Book Review: The Write Crowd: Literary Citizenship and the Writing Life by Lori A. May
The Write Crowd: Literary Citizenship and the Writing Life
Lori A. May
Bloomsbury, December 2014
Reviewed by Maggie Trapp
In order to shore up the pit of procrastination, counter the false allure of busywork, and rebuff all manner of small and large seemingly important distractions, writers often tell themselves that if they want to write, they simply need to sit down and write. Haven’t we all felt, as we decide to sit and write, the sudden and urgent need to dust the bookshelves, check the laundry, email the students, wash the dishes, and plan the next week’s worth of to-do–list items? Considering the fact that regularly sitting down to write for extended periods is hard work for many writers, one wonders what Lori May means by writing a book that’s all about the things writers should do that are not sitting down to write.
In her newest book, The Write Crowd: Literary Citizenship and the Writing Life, May, who also wrote The Low-Residency MFA Handbook: A Guide for Prospective Creative Writing Students, makes the case that writers would do well to become part of a larger writing community. May argues that writers need to do more than sit down alone and confront the blank page or screen. Rather than considering their craft to be solely a solitary endeavor, writers, according to May, should think of themselves as literary citizens. And as good citizens in the literary world, it is their duty to reach out and connect with other writers, literary organizations, students, and publishing venues: “Literary citizenship takes the power of the individual and puts it to use in fostering, sustaining, and engaging with the literary community for the benefit of others….It doesn’t matter how much time or money you can offer to the community. What matters most is that you find authentic ways to connect and contribute.” May claims that becoming an active literary citizen will only serve to further your own writing goals; your involvement in this larger community of writers, readers, and publishers will allow you to touch many, which is always a good thing. As she notes, “Writing may be a solitary act, but there is no greater thrill than feeling like our words, thoughts, and efforts matter outside of our own selves.”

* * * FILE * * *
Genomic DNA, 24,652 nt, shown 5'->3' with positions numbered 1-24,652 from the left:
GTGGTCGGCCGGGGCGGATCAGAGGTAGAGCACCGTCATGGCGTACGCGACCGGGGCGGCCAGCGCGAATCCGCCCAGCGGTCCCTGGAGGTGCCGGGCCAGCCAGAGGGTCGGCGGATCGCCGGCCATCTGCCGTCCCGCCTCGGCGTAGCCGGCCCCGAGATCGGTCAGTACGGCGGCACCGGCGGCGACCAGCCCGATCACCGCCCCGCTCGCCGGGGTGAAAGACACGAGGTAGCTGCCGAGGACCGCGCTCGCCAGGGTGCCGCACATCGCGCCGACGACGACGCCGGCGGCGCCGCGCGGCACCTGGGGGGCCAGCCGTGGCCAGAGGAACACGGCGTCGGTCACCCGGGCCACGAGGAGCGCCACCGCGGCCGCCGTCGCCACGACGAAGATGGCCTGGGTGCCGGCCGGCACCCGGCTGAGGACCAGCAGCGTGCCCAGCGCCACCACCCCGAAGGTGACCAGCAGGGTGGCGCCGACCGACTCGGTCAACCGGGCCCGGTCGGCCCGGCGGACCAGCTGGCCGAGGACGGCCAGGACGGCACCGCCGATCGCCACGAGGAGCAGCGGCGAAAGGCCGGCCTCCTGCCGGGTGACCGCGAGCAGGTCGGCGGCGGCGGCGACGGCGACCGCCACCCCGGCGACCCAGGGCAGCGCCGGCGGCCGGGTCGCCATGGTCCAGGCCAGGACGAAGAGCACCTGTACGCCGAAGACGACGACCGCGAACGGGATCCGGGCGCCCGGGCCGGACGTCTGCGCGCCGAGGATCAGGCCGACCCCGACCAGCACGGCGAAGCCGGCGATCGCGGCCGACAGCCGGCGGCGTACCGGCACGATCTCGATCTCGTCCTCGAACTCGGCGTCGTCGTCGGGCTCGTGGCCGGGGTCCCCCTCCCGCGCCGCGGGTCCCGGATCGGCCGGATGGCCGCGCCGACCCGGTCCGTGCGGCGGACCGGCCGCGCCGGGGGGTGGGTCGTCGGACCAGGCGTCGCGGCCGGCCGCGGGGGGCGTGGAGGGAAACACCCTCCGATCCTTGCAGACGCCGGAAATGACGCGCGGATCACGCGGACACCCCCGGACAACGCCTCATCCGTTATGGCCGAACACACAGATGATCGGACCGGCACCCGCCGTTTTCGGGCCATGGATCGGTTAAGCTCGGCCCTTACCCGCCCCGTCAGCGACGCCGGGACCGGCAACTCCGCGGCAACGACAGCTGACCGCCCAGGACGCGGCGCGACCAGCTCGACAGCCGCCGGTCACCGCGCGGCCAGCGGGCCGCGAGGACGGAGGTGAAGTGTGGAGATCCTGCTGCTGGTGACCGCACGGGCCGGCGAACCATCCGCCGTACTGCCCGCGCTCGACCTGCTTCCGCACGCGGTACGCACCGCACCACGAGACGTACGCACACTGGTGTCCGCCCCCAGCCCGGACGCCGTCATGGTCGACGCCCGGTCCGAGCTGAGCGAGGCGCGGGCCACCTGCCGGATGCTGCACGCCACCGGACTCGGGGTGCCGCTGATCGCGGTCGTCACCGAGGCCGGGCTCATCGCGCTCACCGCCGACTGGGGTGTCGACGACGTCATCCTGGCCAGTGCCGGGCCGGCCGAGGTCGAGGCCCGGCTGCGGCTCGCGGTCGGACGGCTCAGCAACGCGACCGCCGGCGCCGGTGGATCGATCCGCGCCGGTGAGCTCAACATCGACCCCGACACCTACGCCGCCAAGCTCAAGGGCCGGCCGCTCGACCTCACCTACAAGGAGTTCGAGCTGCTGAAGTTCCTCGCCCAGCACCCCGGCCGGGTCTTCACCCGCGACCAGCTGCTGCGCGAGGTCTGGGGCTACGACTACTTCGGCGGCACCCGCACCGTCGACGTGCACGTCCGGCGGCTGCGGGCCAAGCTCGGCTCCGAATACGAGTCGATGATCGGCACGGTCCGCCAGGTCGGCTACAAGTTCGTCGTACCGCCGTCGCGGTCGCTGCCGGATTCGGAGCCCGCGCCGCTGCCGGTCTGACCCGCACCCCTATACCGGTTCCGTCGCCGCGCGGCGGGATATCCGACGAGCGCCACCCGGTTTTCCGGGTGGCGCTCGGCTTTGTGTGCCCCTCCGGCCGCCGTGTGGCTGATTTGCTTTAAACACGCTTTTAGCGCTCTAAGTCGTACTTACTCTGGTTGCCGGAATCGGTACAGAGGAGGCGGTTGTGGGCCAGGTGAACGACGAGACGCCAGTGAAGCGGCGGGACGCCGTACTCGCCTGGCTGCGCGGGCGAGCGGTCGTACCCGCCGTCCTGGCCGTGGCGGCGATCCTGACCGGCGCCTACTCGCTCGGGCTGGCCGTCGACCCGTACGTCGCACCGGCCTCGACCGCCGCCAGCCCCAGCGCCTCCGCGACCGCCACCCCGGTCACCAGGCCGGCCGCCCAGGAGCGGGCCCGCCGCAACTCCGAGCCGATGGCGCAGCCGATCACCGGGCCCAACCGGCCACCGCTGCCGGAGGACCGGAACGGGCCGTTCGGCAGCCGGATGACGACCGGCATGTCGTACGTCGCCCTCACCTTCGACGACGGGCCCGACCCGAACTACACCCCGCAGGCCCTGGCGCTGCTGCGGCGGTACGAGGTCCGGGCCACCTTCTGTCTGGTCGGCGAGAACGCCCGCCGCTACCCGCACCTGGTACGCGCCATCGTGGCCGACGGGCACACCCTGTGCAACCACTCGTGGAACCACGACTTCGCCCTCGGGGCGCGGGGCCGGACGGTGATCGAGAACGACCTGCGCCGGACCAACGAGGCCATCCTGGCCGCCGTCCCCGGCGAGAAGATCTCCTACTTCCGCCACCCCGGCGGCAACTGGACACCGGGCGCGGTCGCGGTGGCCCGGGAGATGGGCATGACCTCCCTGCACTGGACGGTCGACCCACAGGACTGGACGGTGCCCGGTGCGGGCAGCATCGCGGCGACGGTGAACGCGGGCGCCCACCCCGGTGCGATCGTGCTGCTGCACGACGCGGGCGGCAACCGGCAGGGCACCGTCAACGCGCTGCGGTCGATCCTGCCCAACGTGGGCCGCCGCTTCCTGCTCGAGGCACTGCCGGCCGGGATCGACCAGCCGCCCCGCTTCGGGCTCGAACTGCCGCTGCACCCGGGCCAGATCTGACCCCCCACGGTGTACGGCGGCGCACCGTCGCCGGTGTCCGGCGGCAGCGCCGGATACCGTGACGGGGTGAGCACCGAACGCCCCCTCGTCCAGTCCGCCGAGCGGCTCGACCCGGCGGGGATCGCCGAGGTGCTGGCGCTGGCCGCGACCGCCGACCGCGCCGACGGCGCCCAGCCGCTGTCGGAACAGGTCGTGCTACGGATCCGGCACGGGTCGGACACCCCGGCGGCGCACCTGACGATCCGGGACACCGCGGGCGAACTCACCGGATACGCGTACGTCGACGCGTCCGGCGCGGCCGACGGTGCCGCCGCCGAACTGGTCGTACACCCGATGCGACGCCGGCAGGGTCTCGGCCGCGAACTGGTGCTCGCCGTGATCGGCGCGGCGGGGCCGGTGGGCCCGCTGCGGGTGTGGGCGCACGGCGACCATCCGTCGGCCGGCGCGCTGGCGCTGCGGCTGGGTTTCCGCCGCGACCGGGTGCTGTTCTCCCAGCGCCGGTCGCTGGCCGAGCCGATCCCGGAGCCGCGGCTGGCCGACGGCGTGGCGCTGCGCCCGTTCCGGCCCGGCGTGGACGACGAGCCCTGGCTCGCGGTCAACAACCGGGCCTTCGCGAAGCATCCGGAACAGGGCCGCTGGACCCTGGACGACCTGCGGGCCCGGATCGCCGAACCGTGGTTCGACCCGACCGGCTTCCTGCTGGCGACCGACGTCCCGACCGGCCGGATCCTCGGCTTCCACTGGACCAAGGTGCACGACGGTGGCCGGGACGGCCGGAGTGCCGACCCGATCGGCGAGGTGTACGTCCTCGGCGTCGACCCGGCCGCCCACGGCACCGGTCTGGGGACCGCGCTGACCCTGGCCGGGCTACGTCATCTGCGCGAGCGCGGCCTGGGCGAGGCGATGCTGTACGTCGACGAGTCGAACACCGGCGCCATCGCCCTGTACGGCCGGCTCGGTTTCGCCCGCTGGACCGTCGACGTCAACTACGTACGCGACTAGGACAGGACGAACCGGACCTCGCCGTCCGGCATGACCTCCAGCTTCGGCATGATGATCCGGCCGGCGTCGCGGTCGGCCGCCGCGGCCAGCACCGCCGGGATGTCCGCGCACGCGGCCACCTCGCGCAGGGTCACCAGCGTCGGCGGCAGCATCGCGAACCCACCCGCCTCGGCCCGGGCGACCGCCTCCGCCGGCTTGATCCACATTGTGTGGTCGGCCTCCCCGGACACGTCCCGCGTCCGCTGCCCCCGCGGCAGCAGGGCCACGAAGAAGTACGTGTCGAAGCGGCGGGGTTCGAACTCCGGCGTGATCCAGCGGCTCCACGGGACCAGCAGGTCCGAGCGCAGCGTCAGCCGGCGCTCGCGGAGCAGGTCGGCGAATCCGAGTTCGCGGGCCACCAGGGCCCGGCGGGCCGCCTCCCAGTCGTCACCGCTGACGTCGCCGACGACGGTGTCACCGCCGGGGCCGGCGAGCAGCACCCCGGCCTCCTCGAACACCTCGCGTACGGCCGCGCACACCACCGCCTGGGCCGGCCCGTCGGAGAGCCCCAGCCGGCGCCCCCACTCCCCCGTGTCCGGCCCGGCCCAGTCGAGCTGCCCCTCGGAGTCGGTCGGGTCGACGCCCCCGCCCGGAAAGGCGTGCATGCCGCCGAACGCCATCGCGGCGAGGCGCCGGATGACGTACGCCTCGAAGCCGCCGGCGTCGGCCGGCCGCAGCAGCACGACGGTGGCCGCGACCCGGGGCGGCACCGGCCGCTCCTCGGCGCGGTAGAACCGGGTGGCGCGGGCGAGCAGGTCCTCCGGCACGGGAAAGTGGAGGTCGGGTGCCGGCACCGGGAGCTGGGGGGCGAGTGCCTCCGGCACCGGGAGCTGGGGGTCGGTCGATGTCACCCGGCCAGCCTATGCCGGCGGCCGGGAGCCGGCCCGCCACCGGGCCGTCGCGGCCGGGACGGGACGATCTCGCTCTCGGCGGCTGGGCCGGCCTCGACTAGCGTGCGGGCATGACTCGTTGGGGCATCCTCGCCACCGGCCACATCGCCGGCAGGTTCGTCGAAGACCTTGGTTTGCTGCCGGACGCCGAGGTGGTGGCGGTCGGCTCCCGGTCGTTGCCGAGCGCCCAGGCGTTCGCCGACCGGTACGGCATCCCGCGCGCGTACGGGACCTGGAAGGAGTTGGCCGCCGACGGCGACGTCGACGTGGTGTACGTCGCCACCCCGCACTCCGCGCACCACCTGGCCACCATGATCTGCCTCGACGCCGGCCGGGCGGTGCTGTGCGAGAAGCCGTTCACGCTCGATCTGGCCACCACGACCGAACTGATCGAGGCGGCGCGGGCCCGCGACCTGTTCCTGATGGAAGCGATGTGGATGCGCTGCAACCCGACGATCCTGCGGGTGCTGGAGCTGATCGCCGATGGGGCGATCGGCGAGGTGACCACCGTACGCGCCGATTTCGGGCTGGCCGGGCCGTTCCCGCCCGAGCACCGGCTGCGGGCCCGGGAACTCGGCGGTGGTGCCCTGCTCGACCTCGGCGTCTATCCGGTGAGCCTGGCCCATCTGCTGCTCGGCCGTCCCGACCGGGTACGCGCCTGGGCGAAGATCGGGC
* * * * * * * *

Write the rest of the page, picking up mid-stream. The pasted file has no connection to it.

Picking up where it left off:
But where to start? Even if a writer can be convinced of the value of becoming involved in a larger writing life, it may be less clear what the first steps toward this life would look like. This is where The Write Crowd—part primer, part self-help manual, part resource guide—comes in. May writes convincingly of why it matters that writers reach out and get involved in a literary life more expansive than their own desks, and she follows up her enthusiastic nudges with a welter of practical advice and concrete ideas for ways to make the most of both one’s skills as well as the writing community one might join. May suggests everything from writing book reviews to regularly attending local readings, from volunteering in schools to reading the slush pile at a small press.
What makes this book so useful is that May follows up her ideas with both practical examples (her book includes appendices of book review samples as well as lists of writing-focused community organizations) and real-world advice from full-fledged literary citizens who are already out there making a difference. This is a book that is meant to serve as a guide. It’s incredibly hands-on. To that end, May interleaves quotes from insiders throughout her own assertions. Much of what she advises and prompts writers to do is backed up with helpful quotes from editors, reviewers, publisher, publicists, and working writers. As we read, we get to hear firsthand how the literary world works for many in the trenches. This direct access to insiders’ advice makes May’s how-to manual both vivid and relevant.
It’s true that doing anything other than writing can feel like a distraction from the “real” (and really hard) work of arranging words into sentences and paragraphs, but, as May makes clear, purposely putting yourself out there and giving of yourself to the larger literary citizenry, at least some of the time, can only enrich all that other, more solitary work. And it’s much more fulfilling than dusting bookshelves.
Maggie Trapp teaches literature and writing online for UC Berkeley Extension, and she publishes book reviews for various publications.